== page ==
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RN04_01: Borders and Theory in Childhood Studies I
11:00am - 12:30pm
Session Chair: Ana Nunes de Almeida, Instituto Ciencias Sociais - ULisboa
Location:GM.327 Manchester Metropolitan University
Building: Geoffrey Manton, Third Floor
4 Rosamond Street West
Off Oxford Road
Time allocation: 15' presentation directly followed by 5' consecutive discussion on the paper presented, and at the end of the session 10' general discussion of all papers presented in the session.
Children and Animals as objects of study of the Sociology of Childhood
Ana Nunes de Almeida, Veronica Policarpo
Instituto Ciencias Sociais - ULisboa, Portugal
In this communication, we ask how the Sociology of Childhood can theoretically address the relationships between children and companion animals. We depart from one perplexity: despite animals are ubiquitously present in the lives of children, they have remained surprisingly absent in the new waves of childhood studies, both as direct or indirect objects of study. While developmental psychology has addressed children-animals interactions, this approach has been mostly human-centred, focussing on the benefits for children of having a pet, on the one hand; and considering children mostly as “adults in the making”, who have to learn (through animals, among other ‘tools’), how to reach the ‘better achieved’ condition of adulthood, on the other hand. Crossing contributes from the Sociology of Childhood, and Human-Animal Studies, and drawing on some pioneer research that has questioned the historical conflation of the two categories “childhood”/ “pethood”, as well as the presence of pets in children’s lives), we are proposing a different approach. One in which animals are considered as companions in the lives of children, members of different species with whom children develop companionship relations (Haraway, 2003), rather than stewardship ones. For this, we focus on what children and animals do, together, in their daily lives. Therefore, we bring to the forefront the importance of (social and affective) practices in the making, through which both children and animals co-build common worlds – across the species barrier?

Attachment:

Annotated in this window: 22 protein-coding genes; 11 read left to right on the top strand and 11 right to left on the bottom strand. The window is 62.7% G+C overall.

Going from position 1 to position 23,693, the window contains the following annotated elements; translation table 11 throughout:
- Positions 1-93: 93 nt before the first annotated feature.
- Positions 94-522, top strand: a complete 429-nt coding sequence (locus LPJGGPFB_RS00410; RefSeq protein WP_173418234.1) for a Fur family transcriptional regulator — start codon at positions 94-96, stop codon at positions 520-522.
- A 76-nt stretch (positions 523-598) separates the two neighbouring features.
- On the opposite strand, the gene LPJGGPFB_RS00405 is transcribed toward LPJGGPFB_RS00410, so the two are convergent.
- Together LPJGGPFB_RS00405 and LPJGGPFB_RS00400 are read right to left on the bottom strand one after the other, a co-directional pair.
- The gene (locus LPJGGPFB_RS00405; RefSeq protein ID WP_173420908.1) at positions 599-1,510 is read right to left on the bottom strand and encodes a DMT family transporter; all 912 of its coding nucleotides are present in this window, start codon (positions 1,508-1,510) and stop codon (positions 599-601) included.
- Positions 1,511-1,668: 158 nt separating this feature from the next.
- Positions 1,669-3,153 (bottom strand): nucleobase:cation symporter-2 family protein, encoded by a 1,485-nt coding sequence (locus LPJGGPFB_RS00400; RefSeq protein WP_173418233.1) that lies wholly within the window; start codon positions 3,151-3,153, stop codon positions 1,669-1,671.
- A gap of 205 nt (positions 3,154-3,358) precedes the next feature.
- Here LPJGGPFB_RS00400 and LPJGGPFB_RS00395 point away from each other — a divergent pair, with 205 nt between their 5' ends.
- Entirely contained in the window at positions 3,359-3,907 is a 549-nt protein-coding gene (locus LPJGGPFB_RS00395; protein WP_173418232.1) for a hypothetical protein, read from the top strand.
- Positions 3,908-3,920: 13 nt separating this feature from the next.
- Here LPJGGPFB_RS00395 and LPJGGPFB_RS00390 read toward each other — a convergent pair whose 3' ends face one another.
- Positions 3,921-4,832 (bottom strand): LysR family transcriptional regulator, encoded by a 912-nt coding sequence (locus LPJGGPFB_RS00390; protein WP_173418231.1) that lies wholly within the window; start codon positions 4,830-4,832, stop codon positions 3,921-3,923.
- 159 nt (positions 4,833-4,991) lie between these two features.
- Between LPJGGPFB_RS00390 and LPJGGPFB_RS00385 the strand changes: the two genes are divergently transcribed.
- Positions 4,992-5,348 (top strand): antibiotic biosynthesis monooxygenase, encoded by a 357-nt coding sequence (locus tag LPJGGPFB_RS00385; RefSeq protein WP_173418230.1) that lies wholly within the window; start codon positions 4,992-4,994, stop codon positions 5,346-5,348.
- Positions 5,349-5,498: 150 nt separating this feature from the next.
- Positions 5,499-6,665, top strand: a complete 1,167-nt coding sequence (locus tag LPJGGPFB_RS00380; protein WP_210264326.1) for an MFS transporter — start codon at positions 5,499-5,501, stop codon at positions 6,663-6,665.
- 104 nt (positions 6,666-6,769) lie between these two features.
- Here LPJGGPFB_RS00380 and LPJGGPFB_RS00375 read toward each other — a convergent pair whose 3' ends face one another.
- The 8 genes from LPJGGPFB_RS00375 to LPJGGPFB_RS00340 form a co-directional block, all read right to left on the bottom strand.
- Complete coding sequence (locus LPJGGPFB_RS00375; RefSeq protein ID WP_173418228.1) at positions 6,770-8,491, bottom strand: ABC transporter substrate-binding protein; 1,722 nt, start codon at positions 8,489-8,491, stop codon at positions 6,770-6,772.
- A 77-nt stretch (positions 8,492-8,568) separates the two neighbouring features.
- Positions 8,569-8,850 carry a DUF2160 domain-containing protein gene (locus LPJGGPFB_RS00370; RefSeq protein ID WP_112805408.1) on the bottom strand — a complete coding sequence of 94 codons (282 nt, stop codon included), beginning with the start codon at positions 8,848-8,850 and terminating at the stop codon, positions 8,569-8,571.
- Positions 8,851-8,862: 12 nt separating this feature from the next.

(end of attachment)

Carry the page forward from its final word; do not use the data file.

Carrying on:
Childhood Studies And Politics Of Childhood: Essential Contributions To The Future Of Democracy In The 21st Century
Wuppertal University, Germany
From the early Frankfurt School to M. Castells today there is a social analysis of bourgeois capitalist societies which focuses on the significance of the ‘cleavage’ between technological overdevelopment and social underdevelopment for the constitution of subjectivity and the survival of both democracy and humankind. Recognising that under this state of affairs the future of democracy is very much at stake, this paper will argue that a core means of bridging this cleavage lie in the full integration of children as democratic subjects into the social life of our societies in order to enhance the political voice and the political consciousness of everyone. We will show how the correspondence between the new childhood studies and concepts of politicization open up the possibility of an emancipatory societal perspective undergirded by real participation and political education leading to the democratization of all areas of everyday life and of all institutions. This offers a direct challenge to authoritarianism, populism and the rule of power.